The credits for the principal cast are shown by first name only in the closing credits, ending with the real Domino Harvey, followed by an "In Loving Memory" title card for Domino. See more »

Connections

References Charlie's Angels (1976) See more »

Soundtracks

Debestar
Written by Rick Garcia, Rene Reyes and Cisco De Luna
Performed by The Green Car Motel
Courtesy of Fastkat Records
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Frequently Asked Questions

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User Reviews

 
Domino, we hardly knew ye...
16 June 2008 | by Jonny_NumbSee all my reviews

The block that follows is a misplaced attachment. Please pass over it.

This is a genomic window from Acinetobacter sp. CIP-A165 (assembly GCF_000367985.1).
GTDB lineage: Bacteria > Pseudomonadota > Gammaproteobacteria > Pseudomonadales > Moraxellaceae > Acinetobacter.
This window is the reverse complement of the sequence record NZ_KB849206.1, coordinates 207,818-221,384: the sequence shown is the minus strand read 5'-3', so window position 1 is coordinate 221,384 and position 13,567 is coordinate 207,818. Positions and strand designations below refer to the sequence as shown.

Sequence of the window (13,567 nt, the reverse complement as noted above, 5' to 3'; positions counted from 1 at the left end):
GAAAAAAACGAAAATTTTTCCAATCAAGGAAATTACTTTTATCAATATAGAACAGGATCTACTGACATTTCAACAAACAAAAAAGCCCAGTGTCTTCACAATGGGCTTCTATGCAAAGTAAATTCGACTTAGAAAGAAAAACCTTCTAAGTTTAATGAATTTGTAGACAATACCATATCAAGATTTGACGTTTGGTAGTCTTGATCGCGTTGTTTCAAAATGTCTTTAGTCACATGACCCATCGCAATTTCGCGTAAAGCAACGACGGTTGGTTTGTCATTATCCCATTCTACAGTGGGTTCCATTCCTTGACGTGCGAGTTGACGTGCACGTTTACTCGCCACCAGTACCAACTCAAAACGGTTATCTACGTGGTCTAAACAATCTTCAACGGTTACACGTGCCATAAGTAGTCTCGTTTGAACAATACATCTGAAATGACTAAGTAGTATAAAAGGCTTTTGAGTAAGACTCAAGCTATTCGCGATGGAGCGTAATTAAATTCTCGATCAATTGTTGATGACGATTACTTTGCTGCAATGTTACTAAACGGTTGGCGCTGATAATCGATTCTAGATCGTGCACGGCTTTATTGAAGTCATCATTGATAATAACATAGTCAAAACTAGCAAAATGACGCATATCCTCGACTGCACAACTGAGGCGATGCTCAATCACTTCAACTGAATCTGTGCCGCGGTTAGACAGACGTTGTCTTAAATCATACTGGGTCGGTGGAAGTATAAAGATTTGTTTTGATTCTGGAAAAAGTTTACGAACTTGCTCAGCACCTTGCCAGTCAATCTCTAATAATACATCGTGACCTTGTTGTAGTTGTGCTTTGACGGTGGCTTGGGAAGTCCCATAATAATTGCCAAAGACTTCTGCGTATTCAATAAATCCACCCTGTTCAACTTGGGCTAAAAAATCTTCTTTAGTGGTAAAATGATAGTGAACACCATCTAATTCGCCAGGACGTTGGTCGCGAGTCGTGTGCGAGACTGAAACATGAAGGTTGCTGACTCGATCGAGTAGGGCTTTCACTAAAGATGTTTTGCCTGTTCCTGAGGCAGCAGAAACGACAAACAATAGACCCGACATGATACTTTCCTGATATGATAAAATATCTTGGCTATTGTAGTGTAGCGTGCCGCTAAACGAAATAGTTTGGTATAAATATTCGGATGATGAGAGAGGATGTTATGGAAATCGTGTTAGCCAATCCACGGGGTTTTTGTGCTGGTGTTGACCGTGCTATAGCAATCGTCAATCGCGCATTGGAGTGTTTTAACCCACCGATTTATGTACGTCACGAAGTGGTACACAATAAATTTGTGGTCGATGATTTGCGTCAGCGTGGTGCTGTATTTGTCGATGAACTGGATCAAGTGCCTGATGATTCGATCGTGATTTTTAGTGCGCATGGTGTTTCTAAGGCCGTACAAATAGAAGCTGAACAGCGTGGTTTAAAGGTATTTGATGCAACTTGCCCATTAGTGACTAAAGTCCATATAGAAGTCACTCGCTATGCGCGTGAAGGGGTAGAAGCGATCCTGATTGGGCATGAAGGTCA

Tony Scott has never been a very good director, but every film he's made after "Crimson Tide" seems to bring him one step closer to being the inarguable worst working today (Michael Bay may fall into the same category, but at least his big, dumb, delusional epics entertain on some primally perverse level). And like other overblown Hollywood biopics ("De-Lovely" and "Confessions of a Dangerous Mind," for instance) chronicling the lives of pretentious, overrated, or outright shallow ciphers given an aura of "mystique" by a society that thrives on the juicy behind-the-scenes details, "Domino" is a film that begins with little potential, and dashes that infinitesimal amount before the sixty-minute mark. With an already-distended running time of 128 minutes, the film feels twice as long, and spending time with characters this obnoxiously superficial and forgettable (unlike the superior "Rules of Attraction," Scott's attempts to tinge the proceedings with irony via Domino's smug, self-aware-rich-girl voice-over only draws attention to the film's sledgehammer cluelessness) becomes an act only masochists could find pleasurable. The story? Spoiled-upper-crust-babe Domino Harvey (Keira Knightley, in an ersatz-badass performance as shallow as her gorgeous looks) is sick of the shallow lifestyles of the rich and famous in Los Angeles, and accosts gruff bounty hunters Mickey Rourke and Edgar Ramirez to learn a more exciting trade; along the way, there are double-crosses, shootouts, media attention (courtesy of a tongue-in-cheek Christopher Walken, phoning in his trademark sleazebag), and laughable hints at romance. Scott cuts the film together in segments that rarely last more than a few seconds, cranking up the resolution to make the film a neon-drenched nightmare that's frankly unpleasant to watch--if Scott's given an opportunity to shakily frame an image, ghost it, or distort it in some way, he will; but all this tacky stylistic overload overwhelms what little plot, characterization, and suspense the film has (to say nothing for its, ehm, "entertainment" value). Most of the characters come off as either contemptible or stereotypical, oftentimes both (observe the unbearable, several-minute segment where an African-American introduces a new list of racial categorizations on "Jerry Springer"), and I found myself wishing they would all get the "tails" end of our protagonist's coin by the end. "Domino" is utter, unmitigated trash--whatever interest in this individual Scott hoped to inspire in his audience, it is lost in a sea of migraine-inducing neon pretension a few minutes in.